College honors year’s outstanding graduate students
Congratulations to Rachel Wolkenhauer, Kiwanis Burr and Amber Benedict, selected as 2013 Outstanding Graduate Students at UF’s College of Education.
The winners hail from the doctoral degree programs in curriculum and instruction, higher education administration and special education, respectively. Their mini-profiles below show why they were selected:
Outstanding Graduate Student – Research
Rachel is a doctoral student in curriculum and instruction, as well as a graduate of the College of Education’s Teacher Leadership for School Improvement master’s degree program. For the past two years, she has also served as the graduate assistant and teacher in residence at the Lastinger Center for Learning. Rachel is highly esteemed by her superiors for her leadership, talents and contributions regarding research about teacher preparation and professional development. She has had a role in numerous publications, presentations and professional development activities. Rachel has also maintained a high GPA throughout these experiences and consistently exceeds expectations in her coursework.
Outstanding Graduate Student – Leadership
Kiwanis is a doctoral student in higher education administration. She is committed to promoting social justice and equity, starting on the University of Florida’s campus. Through her service and leadership, Kiwanis has made an impact on the University Minority Mentor Program, which aims to encourage its minority or first-generation college students to complete a college degree. As program coordinator of the program, Kiwanis has improved its group activities and student retention rate. Her dedication to serving underrepresented youth is also mirrored in her continued service to the College of Education diversity initiatives.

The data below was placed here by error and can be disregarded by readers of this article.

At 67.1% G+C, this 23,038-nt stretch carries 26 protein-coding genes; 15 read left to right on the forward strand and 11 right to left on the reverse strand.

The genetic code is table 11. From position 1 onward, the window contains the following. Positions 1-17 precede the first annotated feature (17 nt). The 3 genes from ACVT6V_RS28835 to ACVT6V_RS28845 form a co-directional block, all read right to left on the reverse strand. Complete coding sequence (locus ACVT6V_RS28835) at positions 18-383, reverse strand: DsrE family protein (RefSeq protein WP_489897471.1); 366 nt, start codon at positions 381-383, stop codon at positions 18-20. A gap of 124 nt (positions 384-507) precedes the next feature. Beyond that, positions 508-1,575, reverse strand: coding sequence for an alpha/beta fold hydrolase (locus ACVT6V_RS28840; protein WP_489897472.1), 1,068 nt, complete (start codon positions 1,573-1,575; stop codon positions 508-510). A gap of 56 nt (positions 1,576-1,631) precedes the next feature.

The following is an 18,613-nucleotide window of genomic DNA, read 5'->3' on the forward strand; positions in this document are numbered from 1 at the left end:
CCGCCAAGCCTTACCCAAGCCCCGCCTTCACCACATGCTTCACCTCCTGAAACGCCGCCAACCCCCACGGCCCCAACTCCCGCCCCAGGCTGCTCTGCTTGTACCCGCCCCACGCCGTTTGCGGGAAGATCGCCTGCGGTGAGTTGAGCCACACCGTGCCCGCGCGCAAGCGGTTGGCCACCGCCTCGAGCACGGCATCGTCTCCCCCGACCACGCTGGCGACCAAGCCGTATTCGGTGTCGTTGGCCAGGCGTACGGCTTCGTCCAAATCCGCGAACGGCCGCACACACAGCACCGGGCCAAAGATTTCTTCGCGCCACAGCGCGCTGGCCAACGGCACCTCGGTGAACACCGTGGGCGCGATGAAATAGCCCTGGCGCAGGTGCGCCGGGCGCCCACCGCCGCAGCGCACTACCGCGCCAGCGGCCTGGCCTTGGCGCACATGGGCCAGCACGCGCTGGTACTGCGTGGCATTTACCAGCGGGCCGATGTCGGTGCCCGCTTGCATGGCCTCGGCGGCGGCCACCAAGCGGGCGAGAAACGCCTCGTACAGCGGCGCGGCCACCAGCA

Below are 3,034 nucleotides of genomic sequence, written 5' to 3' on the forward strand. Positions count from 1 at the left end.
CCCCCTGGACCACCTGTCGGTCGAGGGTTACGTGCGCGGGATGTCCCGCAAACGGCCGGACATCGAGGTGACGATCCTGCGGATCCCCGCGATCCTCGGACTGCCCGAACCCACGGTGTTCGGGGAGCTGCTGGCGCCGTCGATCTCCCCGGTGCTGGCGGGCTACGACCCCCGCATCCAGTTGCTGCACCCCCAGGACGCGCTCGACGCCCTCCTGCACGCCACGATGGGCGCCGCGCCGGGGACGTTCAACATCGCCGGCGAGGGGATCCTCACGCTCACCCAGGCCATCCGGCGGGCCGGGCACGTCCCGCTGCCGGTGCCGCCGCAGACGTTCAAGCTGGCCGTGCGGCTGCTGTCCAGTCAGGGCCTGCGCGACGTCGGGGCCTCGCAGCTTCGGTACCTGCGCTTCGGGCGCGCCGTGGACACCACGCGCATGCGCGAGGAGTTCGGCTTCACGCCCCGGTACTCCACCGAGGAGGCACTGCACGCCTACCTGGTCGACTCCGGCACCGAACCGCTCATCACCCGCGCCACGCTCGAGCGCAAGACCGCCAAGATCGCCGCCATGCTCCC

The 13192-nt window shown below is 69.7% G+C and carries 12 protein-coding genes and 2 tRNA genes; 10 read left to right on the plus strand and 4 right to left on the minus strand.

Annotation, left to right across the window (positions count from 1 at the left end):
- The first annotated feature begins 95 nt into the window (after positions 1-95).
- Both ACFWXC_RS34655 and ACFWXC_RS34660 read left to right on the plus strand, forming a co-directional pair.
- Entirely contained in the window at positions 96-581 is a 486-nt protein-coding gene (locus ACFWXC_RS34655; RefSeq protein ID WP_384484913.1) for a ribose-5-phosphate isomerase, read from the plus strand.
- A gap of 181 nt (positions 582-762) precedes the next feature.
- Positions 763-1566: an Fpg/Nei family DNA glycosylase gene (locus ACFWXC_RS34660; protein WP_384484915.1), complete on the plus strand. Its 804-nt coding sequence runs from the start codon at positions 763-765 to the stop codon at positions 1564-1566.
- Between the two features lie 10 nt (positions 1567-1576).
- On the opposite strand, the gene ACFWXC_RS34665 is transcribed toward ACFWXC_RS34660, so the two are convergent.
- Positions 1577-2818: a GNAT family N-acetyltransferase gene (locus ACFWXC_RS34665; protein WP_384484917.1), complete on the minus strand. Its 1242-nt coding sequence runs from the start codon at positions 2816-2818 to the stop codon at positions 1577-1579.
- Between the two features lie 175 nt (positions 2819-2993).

Outstanding Graduate Student – Professional Practice
Amber is a doctoral student in special education. After years of experience in special education classrooms, Amber was moved to support current special education teachers through research, curriculum planning and professional development opportunities. She began her work through UF’s Literacy Learning Cohorts, a project aimed at helping special education teachers in Alachua and Clay counties better teach language alongside the core reading curriculum, as well as to increase intervention to students with disabilities. Later, Amber began a professional development project with third- and fourth-grade general and special education teachers in Clay County. Amber’s extraordinary work and leadership within these programs has made a significant impact on the practices of the teachers with whom she worked, as well as their students.